The Americans have developed a unique way of honouring heroism in war.
It’s in recognition of exception bravery bestowed not to an individual, but to an entire unit. It’s called the “Presidential Unit Citation.” You’d scarcely notice it … it’s a blue flash about the size of your little finger, worn on the right shoulder. It’s small, but represents great deeds. An American battle honour, that’s been won by Canadians.
Established right after Pearl Harbor, it’s been won by American units that fought in some of the worst fighting in their country’s history: Guadalcanal, Okinawa, Normandy, Battle of the Bulge. And on it goes …
To qualify: ”The unit must display such gallantry, determination and esprit de corps in accomplishing its mission under extremely difficult and hazardous conditions as to set it apart and above other units participating in the same campaign.”
The Presidential Unit Citation stands out because it’s awarded to formations … often battalions … and on occasion to non-American units who fight alongside US forces. The units carry the honour as long as they exist. No other country does this as far as I can determine.
For example in the Second World War, two units of the Free French resistance were cited. In the Korean War, among those receiving Presidential Citations were troops from Britain, Begium, France, and Turkey. A Dutch unit, the Regiment Van Heutsz, actually was given the honour TWICE. Those fighting in the unit at the time of the battle may wear the decoration permanently, no matter where they subsequently serve. New recruits — like those enlisting this afternoon, for example, can wear the flash as long as they are in that battalion.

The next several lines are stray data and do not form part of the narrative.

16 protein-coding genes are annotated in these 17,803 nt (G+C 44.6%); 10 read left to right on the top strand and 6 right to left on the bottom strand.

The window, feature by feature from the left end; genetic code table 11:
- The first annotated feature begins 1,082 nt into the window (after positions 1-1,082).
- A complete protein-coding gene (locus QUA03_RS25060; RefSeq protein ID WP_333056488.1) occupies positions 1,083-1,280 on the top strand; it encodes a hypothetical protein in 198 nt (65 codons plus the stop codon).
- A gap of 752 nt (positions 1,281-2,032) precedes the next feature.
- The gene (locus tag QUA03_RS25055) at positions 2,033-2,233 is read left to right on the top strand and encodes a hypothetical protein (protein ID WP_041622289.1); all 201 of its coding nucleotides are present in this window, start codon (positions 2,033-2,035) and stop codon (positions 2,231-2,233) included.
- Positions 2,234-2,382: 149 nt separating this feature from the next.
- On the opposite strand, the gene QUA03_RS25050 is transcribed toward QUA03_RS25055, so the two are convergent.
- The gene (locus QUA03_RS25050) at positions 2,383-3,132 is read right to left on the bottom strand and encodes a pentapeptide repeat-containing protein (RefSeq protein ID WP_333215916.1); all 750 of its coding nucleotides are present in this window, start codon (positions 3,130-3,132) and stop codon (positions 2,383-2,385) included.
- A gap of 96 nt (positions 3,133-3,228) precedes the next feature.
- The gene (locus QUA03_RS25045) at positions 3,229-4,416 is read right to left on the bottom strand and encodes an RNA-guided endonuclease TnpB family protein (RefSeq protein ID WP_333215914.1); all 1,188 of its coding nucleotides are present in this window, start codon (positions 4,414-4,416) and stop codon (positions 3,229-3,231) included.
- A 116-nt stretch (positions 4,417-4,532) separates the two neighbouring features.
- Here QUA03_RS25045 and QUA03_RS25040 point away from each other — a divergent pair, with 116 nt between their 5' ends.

Sixty three years ago this week, a Canadian unit won a Presidential Citation: the 2nd Battalion, Princess Patricia’s Canadian Light Infantry. About 700 strong (all volunteers) surrounded and cut off, they fought off thousands of Chinese at a place called Kapyong, preventing the capture of Seoul. (Two other units were also honored at Kapyong: the 3rd Battalion, Royal Australian Regiment and an American unit, A Company, 72nd Heavy Tank Battalion.)
In a exquisite example of bone-headed pedantry, citing reasons of protocol, Ottawa refused to allow 2PPCLI to accept the citation. Five years went by before the government finally backed down and the Patricias were formally presented with their citation by the US ambassador in a ceremony in Calgary.
2PPCLI still exists, now based in Shilo, Manitoba and its members still wear that blue shoulder flash awarded six decades ago. 2PPCLI will wear it as long as 2PPCLI exists.
It’s often claimed this is the only time Canadian soldiers received a Presidential citation. Not so. Eight years ago, JTF2 — Canada’s super-secret, anti-terrorism commando force — was quietly (almost secretly) awarded a Presidential Citation by George W. Bush. The men were part of a multi-national unit called Joint Special Operations Task Force South for it’s fighting in Afghanistan. What battles, exactly? Don’t ask. No press were allowed at the ceremony and no details were ever made available on what the soldiers actually did there.
But the next time you spot a Canadian soldier with a little blue flash on the right shoulder, you’ll know you’re in the company of a lot of history.
And if you spot someone now in their 80s with a blue flash on his blazer pocket, you’ll know he was up to something remarkable on one cold, perilous night on a Korean hill 63 years ago this week.